The Department of Modern Languages and Literatures at Duquesne University will present their fall Spanish Film Club series, which is entitled Celebrating the New Wave of Ibero American Cinema. See schedule and details below:
The hand-drawn animated feature from GKIDS opens with former bank manager Emilio being dispatched to a retirement home by his family. His new roommate is a wily wheeler-dealer named Miguel, who cheerfully swindles small amounts of cash from the more befuddled residents but is also full of handy insider tips that are crucial to survival. Like One Flew Over the Cuckoo’s Nest in an old-folks home, we are introduced to daily pill regimens, electric gates, and nighttime joyrides, as the reality of Emilio’s future life begins to sink in. Featuring the voice work of Martin Sheen (The West Wing), Matthew Modine (The Dark Knight Rises) and George Coe (Archer).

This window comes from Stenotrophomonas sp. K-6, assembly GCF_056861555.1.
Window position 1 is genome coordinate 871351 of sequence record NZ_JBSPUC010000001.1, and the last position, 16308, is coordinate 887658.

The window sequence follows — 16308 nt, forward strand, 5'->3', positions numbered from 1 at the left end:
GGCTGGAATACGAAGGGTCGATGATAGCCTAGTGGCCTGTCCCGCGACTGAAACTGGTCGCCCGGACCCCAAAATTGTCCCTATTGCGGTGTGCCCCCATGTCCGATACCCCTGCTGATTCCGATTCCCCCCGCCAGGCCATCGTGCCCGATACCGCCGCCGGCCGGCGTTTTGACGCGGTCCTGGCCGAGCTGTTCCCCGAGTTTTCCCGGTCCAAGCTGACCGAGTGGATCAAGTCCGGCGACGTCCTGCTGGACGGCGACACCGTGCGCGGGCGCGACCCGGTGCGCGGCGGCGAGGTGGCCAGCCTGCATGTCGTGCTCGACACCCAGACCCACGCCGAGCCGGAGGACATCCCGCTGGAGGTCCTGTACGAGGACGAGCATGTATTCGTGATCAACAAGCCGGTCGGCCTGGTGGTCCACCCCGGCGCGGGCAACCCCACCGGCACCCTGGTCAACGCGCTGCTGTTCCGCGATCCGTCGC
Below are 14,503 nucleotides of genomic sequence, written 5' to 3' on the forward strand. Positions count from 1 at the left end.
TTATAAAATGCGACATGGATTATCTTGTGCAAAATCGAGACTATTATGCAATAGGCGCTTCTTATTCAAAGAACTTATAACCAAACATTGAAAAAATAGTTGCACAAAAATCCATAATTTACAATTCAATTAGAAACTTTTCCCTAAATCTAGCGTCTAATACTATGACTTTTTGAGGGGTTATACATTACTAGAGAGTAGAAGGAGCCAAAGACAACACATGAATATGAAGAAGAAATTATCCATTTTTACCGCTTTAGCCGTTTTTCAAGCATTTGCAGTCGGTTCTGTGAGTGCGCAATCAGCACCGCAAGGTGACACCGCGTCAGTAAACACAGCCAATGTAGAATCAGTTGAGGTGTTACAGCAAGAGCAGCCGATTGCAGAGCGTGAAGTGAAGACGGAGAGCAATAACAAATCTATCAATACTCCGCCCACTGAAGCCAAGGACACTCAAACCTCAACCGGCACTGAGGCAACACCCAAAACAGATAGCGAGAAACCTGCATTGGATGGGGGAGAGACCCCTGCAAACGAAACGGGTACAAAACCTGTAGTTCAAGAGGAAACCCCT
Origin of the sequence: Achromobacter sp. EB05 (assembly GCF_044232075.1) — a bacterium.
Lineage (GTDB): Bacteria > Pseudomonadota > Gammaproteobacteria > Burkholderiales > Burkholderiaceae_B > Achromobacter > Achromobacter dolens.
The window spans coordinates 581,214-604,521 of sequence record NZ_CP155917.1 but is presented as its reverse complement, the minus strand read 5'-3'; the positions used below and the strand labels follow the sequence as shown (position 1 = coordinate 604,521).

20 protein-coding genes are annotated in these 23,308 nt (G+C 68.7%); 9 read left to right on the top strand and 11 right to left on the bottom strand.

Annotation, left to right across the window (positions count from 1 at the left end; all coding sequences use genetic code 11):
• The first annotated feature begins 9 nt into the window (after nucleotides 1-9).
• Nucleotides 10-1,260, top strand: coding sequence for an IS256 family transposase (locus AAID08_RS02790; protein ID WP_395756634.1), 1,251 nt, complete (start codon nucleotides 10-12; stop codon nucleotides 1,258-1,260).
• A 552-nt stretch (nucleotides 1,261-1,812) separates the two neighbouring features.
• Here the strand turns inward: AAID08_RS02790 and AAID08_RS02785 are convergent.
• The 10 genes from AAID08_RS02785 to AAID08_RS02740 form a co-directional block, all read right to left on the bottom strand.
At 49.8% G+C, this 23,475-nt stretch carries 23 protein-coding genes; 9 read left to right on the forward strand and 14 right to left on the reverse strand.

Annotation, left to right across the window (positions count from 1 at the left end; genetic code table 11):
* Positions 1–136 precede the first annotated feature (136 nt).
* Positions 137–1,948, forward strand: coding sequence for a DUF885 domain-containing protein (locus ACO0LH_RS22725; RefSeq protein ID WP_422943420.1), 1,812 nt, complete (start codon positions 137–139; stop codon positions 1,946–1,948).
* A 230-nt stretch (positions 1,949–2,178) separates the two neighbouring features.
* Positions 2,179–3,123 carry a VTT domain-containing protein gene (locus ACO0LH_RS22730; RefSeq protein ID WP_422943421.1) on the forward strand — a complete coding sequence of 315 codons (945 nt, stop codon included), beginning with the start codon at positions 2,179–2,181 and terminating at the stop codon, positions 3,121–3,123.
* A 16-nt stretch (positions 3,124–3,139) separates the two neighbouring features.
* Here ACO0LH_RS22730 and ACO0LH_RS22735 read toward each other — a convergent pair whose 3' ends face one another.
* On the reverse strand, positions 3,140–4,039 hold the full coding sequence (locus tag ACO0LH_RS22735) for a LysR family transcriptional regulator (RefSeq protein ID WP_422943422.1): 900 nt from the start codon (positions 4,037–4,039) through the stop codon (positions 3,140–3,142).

Guarani (The People’s Language)
Pequenas Mentiras Piadosas (The Travel Agent)
From her office overlooking the US Interests Section, Lourdes counsels thousands of Cubans seeking a travel visa for the US. She coaches them on how to answer the trick questions, so they have better chances to succeed. Despite helping others to travel, she has never been able to visit her mother, son and other 22 relatives in Florida. After a long wait, Lourdes’ time has finally come: her interview is set. Her dream to visit her dying mother was never so close. Will she able to travel and overturn her destiny of forced separation?
Todos se van (Everybody Leaves)